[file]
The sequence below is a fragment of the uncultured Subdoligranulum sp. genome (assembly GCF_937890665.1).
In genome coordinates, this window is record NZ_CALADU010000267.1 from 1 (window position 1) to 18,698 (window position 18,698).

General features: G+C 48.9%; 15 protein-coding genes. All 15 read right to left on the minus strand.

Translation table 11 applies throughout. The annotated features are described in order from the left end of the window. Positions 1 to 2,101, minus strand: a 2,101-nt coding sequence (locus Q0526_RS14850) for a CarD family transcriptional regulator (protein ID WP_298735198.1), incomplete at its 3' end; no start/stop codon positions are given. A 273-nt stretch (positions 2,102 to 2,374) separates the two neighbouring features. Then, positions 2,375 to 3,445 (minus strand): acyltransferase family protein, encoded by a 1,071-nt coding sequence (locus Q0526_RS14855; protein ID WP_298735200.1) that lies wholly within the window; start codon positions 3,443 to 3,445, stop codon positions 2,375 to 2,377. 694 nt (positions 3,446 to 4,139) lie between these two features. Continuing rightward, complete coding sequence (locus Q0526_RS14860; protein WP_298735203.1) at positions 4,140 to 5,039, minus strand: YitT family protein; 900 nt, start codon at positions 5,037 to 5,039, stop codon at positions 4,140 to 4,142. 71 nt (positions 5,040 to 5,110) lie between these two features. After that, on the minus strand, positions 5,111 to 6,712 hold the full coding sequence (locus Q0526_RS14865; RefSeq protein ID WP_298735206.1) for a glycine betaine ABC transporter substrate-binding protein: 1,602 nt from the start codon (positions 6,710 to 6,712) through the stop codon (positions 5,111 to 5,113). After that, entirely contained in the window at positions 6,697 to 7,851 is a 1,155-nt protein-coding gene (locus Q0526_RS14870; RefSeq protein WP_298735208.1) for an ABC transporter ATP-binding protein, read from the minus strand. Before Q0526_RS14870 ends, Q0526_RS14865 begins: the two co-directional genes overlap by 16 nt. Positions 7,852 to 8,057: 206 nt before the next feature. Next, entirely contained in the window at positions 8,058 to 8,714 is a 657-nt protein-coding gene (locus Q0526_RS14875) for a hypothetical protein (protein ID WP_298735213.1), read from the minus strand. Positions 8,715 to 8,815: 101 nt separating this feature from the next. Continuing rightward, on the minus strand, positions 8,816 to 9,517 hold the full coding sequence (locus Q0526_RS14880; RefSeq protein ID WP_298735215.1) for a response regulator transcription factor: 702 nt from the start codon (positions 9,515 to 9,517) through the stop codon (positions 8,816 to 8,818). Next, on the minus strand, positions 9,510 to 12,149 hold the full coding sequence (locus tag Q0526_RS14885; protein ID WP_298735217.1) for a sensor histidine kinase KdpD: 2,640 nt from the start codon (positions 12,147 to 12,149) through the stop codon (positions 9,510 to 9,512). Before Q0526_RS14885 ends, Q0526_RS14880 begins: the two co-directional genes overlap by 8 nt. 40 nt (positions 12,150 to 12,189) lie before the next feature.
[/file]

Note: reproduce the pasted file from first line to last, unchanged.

The sequence below is a fragment of the uncultured Subdoligranulum sp. genome (assembly GCF_937890665.1).
In genome coordinates, this window is record NZ_CALADU010000267.1 from 1 (window position 1) to 18,698 (window position 18,698).

General features: G+C 48.9%; 15 protein-coding genes. All 15 read right to left on the minus strand.

Translation table 11 applies throughout. The annotated features are described in order from the left end of the window. Positions 1 to 2,101, minus strand: a 2,101-nt coding sequence (locus Q0526_RS14850) for a CarD family transcriptional regulator (protein ID WP_298735198.1), incomplete at its 3' end; no start/stop codon positions are given. A 273-nt stretch (positions 2,102 to 2,374) separates the two neighbouring features. Then, positions 2,375 to 3,445 (minus strand): acyltransferase family protein, encoded by a 1,071-nt coding sequence (locus Q0526_RS14855; protein ID WP_298735200.1) that lies wholly within the window; start codon positions 3,443 to 3,445, stop codon positions 2,375 to 2,377. 694 nt (positions 3,446 to 4,139) lie between these two features. Continuing rightward, complete coding sequence (locus Q0526_RS14860; protein WP_298735203.1) at positions 4,140 to 5,039, minus strand: YitT family protein; 900 nt, start codon at positions 5,037 to 5,039, stop codon at positions 4,140 to 4,142. 71 nt (positions 5,040 to 5,110) lie between these two features. After that, on the minus strand, positions 5,111 to 6,712 hold the full coding sequence (locus Q0526_RS14865; RefSeq protein ID WP_298735206.1) for a glycine betaine ABC transporter substrate-binding protein: 1,602 nt from the start codon (positions 6,710 to 6,712) through the stop codon (positions 5,111 to 5,113). After that, entirely contained in the window at positions 6,697 to 7,851 is a 1,155-nt protein-coding gene (locus Q0526_RS14870; RefSeq protein WP_298735208.1) for an ABC transporter ATP-binding protein, read from the minus strand. Before Q0526_RS14870 ends, Q0526_RS14865 begins: the two co-directional genes overlap by 16 nt. Positions 7,852 to 8,057: 206 nt before the next feature. Next, entirely contained in the window at positions 8,058 to 8,714 is a 657-nt protein-coding gene (locus Q0526_RS14875) for a hypothetical protein (protein ID WP_298735213.1), read from the minus strand. Positions 8,715 to 8,815: 101 nt separating this feature from the next. Continuing rightward, on the minus strand, positions 8,816 to 9,517 hold the full coding sequence (locus Q0526_RS14880; RefSeq protein ID WP_298735215.1) for a response regulator transcription factor: 702 nt from the start codon (positions 9,515 to 9,517) through the stop codon (positions 8,816 to 8,818). Next, on the minus strand, positions 9,510 to 12,149 hold the full coding sequence (locus tag Q0526_RS14885; protein ID WP_298735217.1) for a sensor histidine kinase KdpD: 2,640 nt from the start codon (positions 12,147 to 12,149) through the stop codon (positions 9,510 to 9,512). Before Q0526_RS14885 ends, Q0526_RS14880 begins: the two co-directional genes overlap by 8 nt. 40 nt (positions 12,150 to 12,189) lie before the next feature.